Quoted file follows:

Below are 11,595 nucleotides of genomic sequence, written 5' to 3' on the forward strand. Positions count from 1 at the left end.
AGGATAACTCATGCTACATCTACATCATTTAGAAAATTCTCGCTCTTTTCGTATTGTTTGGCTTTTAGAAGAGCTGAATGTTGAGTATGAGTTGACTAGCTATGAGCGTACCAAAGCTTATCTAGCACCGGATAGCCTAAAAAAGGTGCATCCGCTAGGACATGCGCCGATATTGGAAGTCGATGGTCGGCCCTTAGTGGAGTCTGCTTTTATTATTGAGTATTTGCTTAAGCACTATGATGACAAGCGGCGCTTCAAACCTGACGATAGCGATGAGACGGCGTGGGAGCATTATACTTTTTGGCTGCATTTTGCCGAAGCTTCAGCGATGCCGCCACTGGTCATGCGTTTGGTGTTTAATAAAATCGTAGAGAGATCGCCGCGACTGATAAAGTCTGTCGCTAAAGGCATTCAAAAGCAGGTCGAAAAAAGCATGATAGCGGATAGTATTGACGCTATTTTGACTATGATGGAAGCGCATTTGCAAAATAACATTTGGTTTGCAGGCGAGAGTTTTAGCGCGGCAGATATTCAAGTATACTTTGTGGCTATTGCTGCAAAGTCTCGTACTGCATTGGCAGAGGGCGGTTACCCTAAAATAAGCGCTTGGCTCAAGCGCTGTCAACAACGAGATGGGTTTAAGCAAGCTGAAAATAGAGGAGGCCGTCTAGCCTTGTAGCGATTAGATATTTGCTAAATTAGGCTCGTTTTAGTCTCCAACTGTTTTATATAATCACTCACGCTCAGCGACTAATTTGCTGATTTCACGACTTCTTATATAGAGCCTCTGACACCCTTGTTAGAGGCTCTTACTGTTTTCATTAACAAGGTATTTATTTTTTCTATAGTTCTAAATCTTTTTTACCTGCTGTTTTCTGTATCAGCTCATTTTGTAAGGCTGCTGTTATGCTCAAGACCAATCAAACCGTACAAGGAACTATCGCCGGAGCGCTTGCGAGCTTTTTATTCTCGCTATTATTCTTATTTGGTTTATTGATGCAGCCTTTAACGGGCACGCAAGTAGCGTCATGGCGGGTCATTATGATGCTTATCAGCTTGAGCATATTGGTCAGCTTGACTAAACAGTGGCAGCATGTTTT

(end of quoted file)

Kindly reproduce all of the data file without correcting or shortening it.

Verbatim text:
Below are 11,595 nucleotides of genomic sequence, written 5' to 3' on the forward strand. Positions count from 1 at the left end.
AGGATAACTCATGCTACATCTACATCATTTAGAAAATTCTCGCTCTTTTCGTATTGTTTGGCTTTTAGAAGAGCTGAATGTTGAGTATGAGTTGACTAGCTATGAGCGTACCAAAGCTTATCTAGCACCGGATAGCCTAAAAAAGGTGCATCCGCTAGGACATGCGCCGATATTGGAAGTCGATGGTCGGCCCTTAGTGGAGTCTGCTTTTATTATTGAGTATTTGCTTAAGCACTATGATGACAAGCGGCGCTTCAAACCTGACGATAGCGATGAGACGGCGTGGGAGCATTATACTTTTTGGCTGCATTTTGCCGAAGCTTCAGCGATGCCGCCACTGGTCATGCGTTTGGTGTTTAATAAAATCGTAGAGAGATCGCCGCGACTGATAAAGTCTGTCGCTAAAGGCATTCAAAAGCAGGTCGAAAAAAGCATGATAGCGGATAGTATTGACGCTATTTTGACTATGATGGAAGCGCATTTGCAAAATAACATTTGGTTTGCAGGCGAGAGTTTTAGCGCGGCAGATATTCAAGTATACTTTGTGGCTATTGCTGCAAAGTCTCGTACTGCATTGGCAGAGGGCGGTTACCCTAAAATAAGCGCTTGGCTCAAGCGCTGTCAACAACGAGATGGGTTTAAGCAAGCTGAAAATAGAGGAGGCCGTCTAGCCTTGTAGCGATTAGATATTTGCTAAATTAGGCTCGTTTTAGTCTCCAACTGTTTTATATAATCACTCACGCTCAGCGACTAATTTGCTGATTTCACGACTTCTTATATAGAGCCTCTGACACCCTTGTTAGAGGCTCTTACTGTTTTCATTAACAAGGTATTTATTTTTTCTATAGTTCTAAATCTTTTTTACCTGCTGTTTTCTGTATCAGCTCATTTTGTAAGGCTGCTGTTATGCTCAAGACCAATCAAACCGTACAAGGAACTATCGCCGGAGCGCTTGCGAGCTTTTTATTCTCGCTATTATTCTTATTTGGTTTATTGATGCAGCCTTTAACGGGCACGCAAGTAGCGTCATGGCGGGTCATTATGATGCTTATCAGCTTGAGCATATTGGTCAGCTTGACTAAACAGTGGCAGCATGTTTT